My favorite parts of filmmaking are—hands down—editing, and then screening a film for an audience. The course by which each shot meets the next, is formed into a narrative, and becomes a story conveyed to the audience, is a new journey for me every time. And those in the audience each see the film in their own way, as a film creates new discussions depending on the time and place that it is screened. The process of watching, hearing, talking, communicating, and thinking through a film is the process of understanding the world from a different perspective, and therefore I meet the world through filmmaking.
My film Glittering Hands (2014), which depicts the glittering world of my deaf parents, from the perspectives of both daughter and director, was awarded Special Mention in the New Asian Currents program in 2015. It was my first feature-length film and the first overseas film festival I was invited to. I watched the film quietly from a corner of the venue. No one laughed at the scenes where I thought everyone would be in stitches. I joined the Q&A later with much anxiety. To my delight, the audience who seemed as friendly as neighborhood grandmas, grandpas, aunts, uncles, older sisters, and older brothers greeted me with big smiles, holding their arms aloft in resounding applause. Instead of simply opening their mouths to laugh, they had been viewing my film with their entire bodies. Over the duration of the film festival, there was a Japanese restaurant where people could go to meet and interact with everyone. Filmmakers, the audience, the film festival staff, and volunteers connected here uninhibitedly to talk about things that they were not able to talk about in the screening venue. What a fascinating film festival it was.
I liked the film festival and the city, which was quiet but lively at the same time. There, my film was interpreted in a different context from where I was born and raised. It was not a film about “disability,” but a story that formed when different cultures and languages collided. It became a story about deaf Japanese people using Japanese sign language; about ethnic Koreans and other ethnic groups in Japan; and at the same time, it became a question posed regarding uniqueness and diversity. Through screenings in a different language and culture, I had the experience of encountering my film all over again via an audience who thoughtfully discovered its possibilities.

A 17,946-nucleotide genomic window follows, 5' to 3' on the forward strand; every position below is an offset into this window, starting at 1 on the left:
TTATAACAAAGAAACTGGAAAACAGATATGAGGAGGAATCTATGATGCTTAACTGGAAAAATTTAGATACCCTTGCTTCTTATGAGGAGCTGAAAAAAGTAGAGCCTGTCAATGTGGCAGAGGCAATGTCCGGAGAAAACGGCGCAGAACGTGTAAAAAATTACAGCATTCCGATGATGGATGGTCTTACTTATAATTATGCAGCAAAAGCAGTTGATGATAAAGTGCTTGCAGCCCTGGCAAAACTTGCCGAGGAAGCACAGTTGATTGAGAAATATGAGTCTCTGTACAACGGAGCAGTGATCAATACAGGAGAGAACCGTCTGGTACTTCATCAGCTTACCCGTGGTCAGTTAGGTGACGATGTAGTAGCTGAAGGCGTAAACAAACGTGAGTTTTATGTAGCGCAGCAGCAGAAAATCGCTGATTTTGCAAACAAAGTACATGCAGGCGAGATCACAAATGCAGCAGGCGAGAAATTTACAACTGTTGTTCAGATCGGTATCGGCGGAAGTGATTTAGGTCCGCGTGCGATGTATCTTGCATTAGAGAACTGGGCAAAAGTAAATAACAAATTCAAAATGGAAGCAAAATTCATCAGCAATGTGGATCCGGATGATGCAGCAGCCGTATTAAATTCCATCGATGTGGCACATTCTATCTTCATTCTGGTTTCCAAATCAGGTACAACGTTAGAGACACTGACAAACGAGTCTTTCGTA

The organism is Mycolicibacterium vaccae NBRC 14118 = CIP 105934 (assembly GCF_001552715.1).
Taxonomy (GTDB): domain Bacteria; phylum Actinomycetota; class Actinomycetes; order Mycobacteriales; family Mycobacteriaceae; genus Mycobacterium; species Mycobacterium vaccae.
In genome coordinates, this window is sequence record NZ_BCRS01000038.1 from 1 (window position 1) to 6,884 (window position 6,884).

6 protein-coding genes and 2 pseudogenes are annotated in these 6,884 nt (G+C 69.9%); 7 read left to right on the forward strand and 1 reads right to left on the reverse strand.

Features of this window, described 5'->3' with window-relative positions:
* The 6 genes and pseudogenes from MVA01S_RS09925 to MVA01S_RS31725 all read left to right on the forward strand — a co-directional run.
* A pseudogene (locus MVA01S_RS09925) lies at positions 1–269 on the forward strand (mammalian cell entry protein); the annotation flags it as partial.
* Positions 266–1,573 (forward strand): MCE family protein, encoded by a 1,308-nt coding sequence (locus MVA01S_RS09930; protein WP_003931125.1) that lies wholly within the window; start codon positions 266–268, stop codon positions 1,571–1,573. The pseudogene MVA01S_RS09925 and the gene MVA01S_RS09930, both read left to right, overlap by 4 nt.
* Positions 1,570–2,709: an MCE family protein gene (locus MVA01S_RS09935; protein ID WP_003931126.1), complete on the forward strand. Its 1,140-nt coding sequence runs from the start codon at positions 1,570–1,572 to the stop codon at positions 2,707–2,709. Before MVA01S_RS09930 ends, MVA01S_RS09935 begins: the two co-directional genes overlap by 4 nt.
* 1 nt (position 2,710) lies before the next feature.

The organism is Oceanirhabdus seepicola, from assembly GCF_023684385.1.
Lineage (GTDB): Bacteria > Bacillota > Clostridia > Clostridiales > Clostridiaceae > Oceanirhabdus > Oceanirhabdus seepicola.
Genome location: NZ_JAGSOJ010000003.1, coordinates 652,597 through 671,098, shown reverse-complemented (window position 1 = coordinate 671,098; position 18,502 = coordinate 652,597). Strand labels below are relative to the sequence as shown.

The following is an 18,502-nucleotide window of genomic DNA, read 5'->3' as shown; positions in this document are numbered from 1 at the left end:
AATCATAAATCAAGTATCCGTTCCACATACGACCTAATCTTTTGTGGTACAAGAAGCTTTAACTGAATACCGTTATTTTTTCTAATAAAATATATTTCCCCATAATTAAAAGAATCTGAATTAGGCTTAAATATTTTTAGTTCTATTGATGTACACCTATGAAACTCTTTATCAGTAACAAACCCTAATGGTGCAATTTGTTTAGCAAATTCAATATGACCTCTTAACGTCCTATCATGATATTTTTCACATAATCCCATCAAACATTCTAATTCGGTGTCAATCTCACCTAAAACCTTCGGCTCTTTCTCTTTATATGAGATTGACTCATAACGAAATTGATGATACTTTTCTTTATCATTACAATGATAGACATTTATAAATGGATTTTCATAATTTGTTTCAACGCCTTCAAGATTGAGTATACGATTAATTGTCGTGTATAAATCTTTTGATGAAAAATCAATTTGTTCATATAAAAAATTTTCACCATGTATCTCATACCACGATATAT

Autumn reminds me of the Yamagata International Documentary Film Festival. I would remember days filled with watching films and, while out for leisurely walks, having casual conversations with filmgoers. Then, somehow, I would feel (filmmaking) power naturally springing up inside me. The 2021 film festival will be held online, but I/we are waiting. Waiting for the moment when we can come together again there and see the world differently through the perspectives of the films. That time and space must continue. I also look forward to the discoveries and possibilities that the experiment of holding this year’s festival online will bring.
Lee-Kil Bora is a Korean writer and filmmaker who believes that being born to and raised by deaf parents has given her the best gift of storytelling. She graduated from the MA program, Artistic Research in and through Cinema in the Netherlands Film Academy. Her film Glittering Hands (2014, YIDFF 2015, Special Mention) was theatrically released in Korea and Japan. Untold (2018) received the jury’s special mention for the Mecenat Award at the Busan International Film Festival in 2018, and won the David Plath Media Award by Society for East Asian Anthropology in the U.S. She has published several books including Glittering Hands, Any Life Experience Is Worth the Shot, and Speaking After You. She received the Young Art Support Amsterdam Award in 2020 and the Gender Champion Award by the Netherlands Government in 2021. Our Bodies, which is being developed as a feature film, was selected as a Doc Station project at Berlinale Talents 2020.